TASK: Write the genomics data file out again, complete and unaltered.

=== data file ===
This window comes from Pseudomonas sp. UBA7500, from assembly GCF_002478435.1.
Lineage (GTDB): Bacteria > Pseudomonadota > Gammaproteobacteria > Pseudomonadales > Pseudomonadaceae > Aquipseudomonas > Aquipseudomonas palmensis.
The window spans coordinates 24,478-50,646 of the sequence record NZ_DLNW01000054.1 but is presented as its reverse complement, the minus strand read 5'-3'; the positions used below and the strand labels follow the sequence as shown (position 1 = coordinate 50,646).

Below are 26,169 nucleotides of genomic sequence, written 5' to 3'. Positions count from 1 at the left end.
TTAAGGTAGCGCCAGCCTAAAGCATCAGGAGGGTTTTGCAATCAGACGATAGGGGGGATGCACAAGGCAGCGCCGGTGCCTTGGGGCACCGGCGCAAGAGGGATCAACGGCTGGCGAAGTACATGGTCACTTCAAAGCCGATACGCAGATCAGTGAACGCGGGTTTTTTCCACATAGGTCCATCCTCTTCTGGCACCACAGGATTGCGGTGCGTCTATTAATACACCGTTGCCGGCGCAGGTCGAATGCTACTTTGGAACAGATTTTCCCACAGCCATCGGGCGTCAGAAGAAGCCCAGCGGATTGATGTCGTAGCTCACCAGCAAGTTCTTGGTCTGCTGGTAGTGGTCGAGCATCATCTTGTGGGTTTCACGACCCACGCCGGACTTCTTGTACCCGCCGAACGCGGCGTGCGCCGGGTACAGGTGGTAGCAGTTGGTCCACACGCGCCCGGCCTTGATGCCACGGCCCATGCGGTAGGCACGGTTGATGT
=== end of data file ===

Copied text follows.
This window comes from Pseudomonas sp. UBA7500, from assembly GCF_002478435.1.
Lineage (GTDB): Bacteria > Pseudomonadota > Gammaproteobacteria > Pseudomonadales > Pseudomonadaceae > Aquipseudomonas > Aquipseudomonas palmensis.
The window spans coordinates 24,478-50,646 of the sequence record NZ_DLNW01000054.1 but is presented as its reverse complement, the minus strand read 5'-3'; the positions used below and the strand labels follow the sequence as shown (position 1 = coordinate 50,646).

Below are 26,169 nucleotides of genomic sequence, written 5' to 3'. Positions count from 1 at the left end.
TTAAGGTAGCGCCAGCCTAAAGCATCAGGAGGGTTTTGCAATCAGACGATAGGGGGGATGCACAAGGCAGCGCCGGTGCCTTGGGGCACCGGCGCAAGAGGGATCAACGGCTGGCGAAGTACATGGTCACTTCAAAGCCGATACGCAGATCAGTGAACGCGGGTTTTTTCCACATAGGTCCATCCTCTTCTGGCACCACAGGATTGCGGTGCGTCTATTAATACACCGTTGCCGGCGCAGGTCGAATGCTACTTTGGAACAGATTTTCCCACAGCCATCGGGCGTCAGAAGAAGCCCAGCGGATTGATGTCGTAGCTCACCAGCAAGTTCTTGGTCTGCTGGTAGTGGTCGAGCATCATCTTGTGGGTTTCACGACCCACGCCGGACTTCTTGTACCCGCCGAACGCGGCGTGCGCCGGGTACAGGTGGTAGCAGTTGGTCCACACGCGCCCGGCCTTGATGCCACGGCCCATGCGGTAGGCACGGTTGATGT